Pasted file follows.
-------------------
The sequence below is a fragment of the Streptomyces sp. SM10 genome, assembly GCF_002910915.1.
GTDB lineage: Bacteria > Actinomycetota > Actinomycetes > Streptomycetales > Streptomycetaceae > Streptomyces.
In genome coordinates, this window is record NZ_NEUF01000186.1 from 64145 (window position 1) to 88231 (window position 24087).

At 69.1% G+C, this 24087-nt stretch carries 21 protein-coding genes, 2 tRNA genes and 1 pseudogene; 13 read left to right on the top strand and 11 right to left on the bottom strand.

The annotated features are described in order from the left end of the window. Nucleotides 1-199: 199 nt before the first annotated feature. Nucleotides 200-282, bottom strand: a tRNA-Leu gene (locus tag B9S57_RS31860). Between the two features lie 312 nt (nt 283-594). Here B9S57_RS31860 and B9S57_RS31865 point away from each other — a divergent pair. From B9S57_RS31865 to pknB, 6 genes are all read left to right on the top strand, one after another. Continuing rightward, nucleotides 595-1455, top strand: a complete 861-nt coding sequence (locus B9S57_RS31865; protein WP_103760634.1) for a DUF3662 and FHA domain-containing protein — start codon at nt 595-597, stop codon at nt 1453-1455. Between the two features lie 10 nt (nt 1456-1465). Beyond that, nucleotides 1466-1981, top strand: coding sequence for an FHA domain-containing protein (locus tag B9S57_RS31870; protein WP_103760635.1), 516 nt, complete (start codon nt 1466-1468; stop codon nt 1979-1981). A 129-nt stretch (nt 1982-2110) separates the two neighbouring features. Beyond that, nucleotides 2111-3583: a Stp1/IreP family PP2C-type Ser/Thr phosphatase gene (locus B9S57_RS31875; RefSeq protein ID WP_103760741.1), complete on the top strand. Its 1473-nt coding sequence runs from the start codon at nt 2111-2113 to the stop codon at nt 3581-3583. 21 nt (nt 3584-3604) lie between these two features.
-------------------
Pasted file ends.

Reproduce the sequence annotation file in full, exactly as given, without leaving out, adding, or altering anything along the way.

The sequence below is a fragment of the Streptomyces sp. SM10 genome, assembly GCF_002910915.1.
GTDB lineage: Bacteria > Actinomycetota > Actinomycetes > Streptomycetales > Streptomycetaceae > Streptomyces.
In genome coordinates, this window is record NZ_NEUF01000186.1 from 64145 (window position 1) to 88231 (window position 24087).

At 69.1% G+C, this 24087-nt stretch carries 21 protein-coding genes, 2 tRNA genes and 1 pseudogene; 13 read left to right on the top strand and 11 right to left on the bottom strand.

The annotated features are described in order from the left end of the window. Nucleotides 1-199: 199 nt before the first annotated feature. Nucleotides 200-282, bottom strand: a tRNA-Leu gene (locus tag B9S57_RS31860). Between the two features lie 312 nt (nt 283-594). Here B9S57_RS31860 and B9S57_RS31865 point away from each other — a divergent pair. From B9S57_RS31865 to pknB, 6 genes are all read left to right on the top strand, one after another. Continuing rightward, nucleotides 595-1455, top strand: a complete 861-nt coding sequence (locus B9S57_RS31865; protein WP_103760634.1) for a DUF3662 and FHA domain-containing protein — start codon at nt 595-597, stop codon at nt 1453-1455. Between the two features lie 10 nt (nt 1456-1465). Beyond that, nucleotides 1466-1981, top strand: coding sequence for an FHA domain-containing protein (locus tag B9S57_RS31870; protein WP_103760635.1), 516 nt, complete (start codon nt 1466-1468; stop codon nt 1979-1981). A 129-nt stretch (nt 1982-2110) separates the two neighbouring features. Beyond that, nucleotides 2111-3583: a Stp1/IreP family PP2C-type Ser/Thr phosphatase gene (locus B9S57_RS31875; RefSeq protein ID WP_103760741.1), complete on the top strand. Its 1473-nt coding sequence runs from the start codon at nt 2111-2113 to the stop codon at nt 3581-3583. 21 nt (nt 3584-3604) lie between these two features.